Electric carmakers and related companies are lining up behind environmental groups and states in the ballooning legal fight over the Trump administration’s decision to block California from setting its own auto emissions standards.
The National Coalition for Advanced Transportation on Nov. 15 moved to intervene in a pair of lawsuits against the Transportation Department at the U.S. District Court for the District of Columbia.
The coalition’s members include Tesla Inc., Rivian Automotive Inc., Exelon Corp., Pacific Gas and Electric Co., ChargePoint Inc., Plug In America, and other utilities and electric vehicle infrastructure companies. They’re challenging a preemption rule the Transportation Department’s National Highway Traffic Safety Administration unveiled in September that says federal law preempts California’s tailpipe emissions standards.
The agency released the rule in tandem with an Environmental Protection Agency announcement that the Trump administration was revoking the Clean Air Act waiver that allows the Golden State to set its own emissions standards.
“NHTSA’s purported elimination of state authority through the Preemption Regulation adversely affects the marketplace for transportation electrification and deployment of advanced vehicle technologies across the country—undermining business opportunities for utilities, manufacturers, and infrastructure companies,” NCAT told the district court.
NCAT, represented by Latham & Watkins LLP, is aligning itself with California, 22 other states, New York City, Los Angeles, Washington, D.C., and a coalition of environmental groups.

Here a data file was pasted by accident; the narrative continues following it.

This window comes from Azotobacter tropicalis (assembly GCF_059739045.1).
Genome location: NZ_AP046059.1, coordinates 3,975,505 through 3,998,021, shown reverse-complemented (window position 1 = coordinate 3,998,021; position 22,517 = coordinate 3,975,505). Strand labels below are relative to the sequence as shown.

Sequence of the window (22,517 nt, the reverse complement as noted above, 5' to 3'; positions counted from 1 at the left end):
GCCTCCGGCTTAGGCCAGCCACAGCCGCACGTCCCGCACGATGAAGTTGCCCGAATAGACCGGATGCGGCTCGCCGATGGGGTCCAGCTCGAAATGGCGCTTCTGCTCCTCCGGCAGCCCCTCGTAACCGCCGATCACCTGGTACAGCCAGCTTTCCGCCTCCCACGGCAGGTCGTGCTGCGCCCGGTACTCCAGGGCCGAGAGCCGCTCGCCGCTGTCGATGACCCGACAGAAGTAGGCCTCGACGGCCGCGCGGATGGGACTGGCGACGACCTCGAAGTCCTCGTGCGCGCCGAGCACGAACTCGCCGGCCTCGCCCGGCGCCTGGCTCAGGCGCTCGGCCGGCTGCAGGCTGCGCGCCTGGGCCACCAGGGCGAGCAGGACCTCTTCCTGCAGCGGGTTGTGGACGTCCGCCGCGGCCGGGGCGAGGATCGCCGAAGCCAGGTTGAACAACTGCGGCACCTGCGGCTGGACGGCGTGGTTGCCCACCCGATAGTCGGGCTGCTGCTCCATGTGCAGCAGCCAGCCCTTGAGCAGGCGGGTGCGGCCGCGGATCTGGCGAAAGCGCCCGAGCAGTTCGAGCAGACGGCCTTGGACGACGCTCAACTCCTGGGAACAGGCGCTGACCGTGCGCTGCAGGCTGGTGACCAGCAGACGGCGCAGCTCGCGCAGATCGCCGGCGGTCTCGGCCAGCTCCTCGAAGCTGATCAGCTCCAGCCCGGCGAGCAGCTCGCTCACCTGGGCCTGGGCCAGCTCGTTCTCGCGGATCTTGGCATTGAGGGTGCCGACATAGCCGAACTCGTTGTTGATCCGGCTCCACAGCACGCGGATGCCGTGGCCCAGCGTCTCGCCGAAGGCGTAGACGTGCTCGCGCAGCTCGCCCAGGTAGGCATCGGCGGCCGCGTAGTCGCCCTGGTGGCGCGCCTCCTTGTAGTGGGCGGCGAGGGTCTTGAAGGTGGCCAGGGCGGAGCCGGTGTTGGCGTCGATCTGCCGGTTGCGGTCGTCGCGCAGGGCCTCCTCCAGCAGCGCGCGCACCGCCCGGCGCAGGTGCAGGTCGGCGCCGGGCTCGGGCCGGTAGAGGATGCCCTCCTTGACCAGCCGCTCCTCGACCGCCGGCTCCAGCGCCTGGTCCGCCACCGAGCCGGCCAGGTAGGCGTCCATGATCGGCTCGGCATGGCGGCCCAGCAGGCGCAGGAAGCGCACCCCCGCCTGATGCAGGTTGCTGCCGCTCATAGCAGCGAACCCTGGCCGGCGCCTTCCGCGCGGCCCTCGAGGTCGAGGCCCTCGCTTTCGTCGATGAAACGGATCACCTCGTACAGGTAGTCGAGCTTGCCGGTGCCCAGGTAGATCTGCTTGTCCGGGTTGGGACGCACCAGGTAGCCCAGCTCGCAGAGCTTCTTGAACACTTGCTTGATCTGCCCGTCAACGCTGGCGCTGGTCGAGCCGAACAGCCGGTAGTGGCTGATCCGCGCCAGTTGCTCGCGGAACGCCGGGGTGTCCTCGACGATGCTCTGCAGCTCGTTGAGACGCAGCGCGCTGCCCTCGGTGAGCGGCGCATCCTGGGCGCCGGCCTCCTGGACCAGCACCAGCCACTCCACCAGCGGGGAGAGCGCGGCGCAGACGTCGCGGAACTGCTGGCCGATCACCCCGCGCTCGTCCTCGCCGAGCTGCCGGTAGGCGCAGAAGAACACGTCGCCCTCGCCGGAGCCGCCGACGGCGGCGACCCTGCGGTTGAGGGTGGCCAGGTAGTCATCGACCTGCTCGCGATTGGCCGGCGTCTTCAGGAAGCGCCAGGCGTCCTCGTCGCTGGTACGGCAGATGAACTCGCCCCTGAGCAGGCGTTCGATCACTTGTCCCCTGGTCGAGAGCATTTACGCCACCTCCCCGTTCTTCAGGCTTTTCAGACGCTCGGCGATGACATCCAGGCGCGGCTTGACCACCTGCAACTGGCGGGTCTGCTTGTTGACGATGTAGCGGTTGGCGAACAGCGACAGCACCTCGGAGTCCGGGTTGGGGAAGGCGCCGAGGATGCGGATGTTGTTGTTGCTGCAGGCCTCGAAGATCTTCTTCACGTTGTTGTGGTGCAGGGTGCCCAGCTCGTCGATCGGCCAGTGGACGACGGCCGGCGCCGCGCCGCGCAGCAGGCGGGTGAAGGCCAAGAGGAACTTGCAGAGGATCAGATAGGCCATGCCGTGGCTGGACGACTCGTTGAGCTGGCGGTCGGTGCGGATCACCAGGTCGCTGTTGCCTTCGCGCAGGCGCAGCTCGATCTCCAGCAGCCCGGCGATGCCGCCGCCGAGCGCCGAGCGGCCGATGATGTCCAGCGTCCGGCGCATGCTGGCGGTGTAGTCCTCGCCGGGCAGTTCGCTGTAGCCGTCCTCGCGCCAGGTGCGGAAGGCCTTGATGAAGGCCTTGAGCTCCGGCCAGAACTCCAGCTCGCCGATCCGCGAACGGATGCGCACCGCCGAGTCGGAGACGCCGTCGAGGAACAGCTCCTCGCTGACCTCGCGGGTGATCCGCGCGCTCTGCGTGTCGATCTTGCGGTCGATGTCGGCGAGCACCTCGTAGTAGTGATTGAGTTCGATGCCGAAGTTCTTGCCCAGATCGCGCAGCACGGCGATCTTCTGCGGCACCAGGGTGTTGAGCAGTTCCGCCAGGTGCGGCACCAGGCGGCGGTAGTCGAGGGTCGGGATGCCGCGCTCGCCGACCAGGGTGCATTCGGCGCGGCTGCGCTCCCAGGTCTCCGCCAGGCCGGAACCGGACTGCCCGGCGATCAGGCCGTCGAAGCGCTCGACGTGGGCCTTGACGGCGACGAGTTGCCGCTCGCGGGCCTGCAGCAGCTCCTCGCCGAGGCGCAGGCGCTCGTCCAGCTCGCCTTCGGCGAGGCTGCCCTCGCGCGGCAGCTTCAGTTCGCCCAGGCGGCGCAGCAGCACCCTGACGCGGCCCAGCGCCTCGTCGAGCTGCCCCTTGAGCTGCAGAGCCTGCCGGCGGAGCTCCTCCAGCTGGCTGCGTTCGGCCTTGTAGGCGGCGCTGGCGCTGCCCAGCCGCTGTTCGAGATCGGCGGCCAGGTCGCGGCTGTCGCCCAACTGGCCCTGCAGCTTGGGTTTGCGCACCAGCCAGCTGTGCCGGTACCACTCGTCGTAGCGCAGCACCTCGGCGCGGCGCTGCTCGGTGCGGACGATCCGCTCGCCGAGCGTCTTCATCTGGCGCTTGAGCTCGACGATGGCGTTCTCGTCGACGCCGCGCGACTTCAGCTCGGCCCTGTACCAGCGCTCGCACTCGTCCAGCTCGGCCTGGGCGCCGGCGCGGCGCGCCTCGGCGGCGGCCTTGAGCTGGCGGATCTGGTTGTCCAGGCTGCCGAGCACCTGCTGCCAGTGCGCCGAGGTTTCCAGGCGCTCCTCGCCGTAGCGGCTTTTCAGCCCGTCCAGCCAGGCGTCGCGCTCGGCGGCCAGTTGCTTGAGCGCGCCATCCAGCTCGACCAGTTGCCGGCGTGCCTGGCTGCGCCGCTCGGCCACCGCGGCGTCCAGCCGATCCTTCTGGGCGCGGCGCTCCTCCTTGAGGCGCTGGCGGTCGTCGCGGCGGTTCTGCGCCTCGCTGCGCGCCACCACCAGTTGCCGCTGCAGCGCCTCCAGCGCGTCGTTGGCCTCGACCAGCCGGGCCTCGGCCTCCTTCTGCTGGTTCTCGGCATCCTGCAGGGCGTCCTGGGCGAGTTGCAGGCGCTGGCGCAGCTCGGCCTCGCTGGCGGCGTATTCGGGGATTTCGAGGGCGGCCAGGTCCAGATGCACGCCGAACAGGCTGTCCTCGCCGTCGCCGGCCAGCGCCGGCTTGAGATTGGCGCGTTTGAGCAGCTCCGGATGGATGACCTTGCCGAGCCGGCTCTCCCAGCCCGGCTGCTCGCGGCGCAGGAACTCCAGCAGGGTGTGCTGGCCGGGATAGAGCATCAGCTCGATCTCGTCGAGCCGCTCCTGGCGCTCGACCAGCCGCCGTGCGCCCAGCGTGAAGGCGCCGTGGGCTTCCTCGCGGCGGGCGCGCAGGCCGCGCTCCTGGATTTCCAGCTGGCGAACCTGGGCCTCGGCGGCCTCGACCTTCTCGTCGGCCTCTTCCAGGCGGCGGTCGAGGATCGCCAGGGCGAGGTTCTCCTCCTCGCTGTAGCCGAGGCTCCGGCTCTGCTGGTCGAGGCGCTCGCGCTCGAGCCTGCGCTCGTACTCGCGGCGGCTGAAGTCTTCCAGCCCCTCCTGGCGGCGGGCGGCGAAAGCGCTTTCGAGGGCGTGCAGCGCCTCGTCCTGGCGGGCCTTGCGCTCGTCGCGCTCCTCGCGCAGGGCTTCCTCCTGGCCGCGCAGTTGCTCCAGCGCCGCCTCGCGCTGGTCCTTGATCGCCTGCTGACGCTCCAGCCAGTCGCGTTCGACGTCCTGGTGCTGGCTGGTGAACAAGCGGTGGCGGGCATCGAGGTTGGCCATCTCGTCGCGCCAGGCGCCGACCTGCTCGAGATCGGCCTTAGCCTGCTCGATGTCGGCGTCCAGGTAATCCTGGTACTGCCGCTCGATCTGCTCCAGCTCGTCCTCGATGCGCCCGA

The organization’s involvement comes after General Motors Co., Toyota Motor Corp., and some other automakers joined the litigation on the side of the Trump administration.
Air regulators sue
Local air officials in California, meanwhile, have launched their own lawsuit against NHTSA.
The South Coast Air Quality Management District, the Bay Area Air Quality Management District, and the Sacramento Metropolitan Air Quality Management District filed suit Nov. 14, alleging the transportation agency adopted the preemption rule in violation of the Administrative Procedure Act and National Environmental Policy Act.
“The challenged Rule injures Plaintiffs’ informational and procedural interests by depriving them of a NEPA-required analysis of the impact of preempting state and local air pollution laws and the ability to comment on such an analysis,” the districts told the court.
The Trump administration has argued that legal challenges to NHTSA’s rule should be moved to the U.S. Court of Appeals for the District of Columbia Circuit, where separate litigation challenging the EPA’s revocation of California’s waiver has begun.
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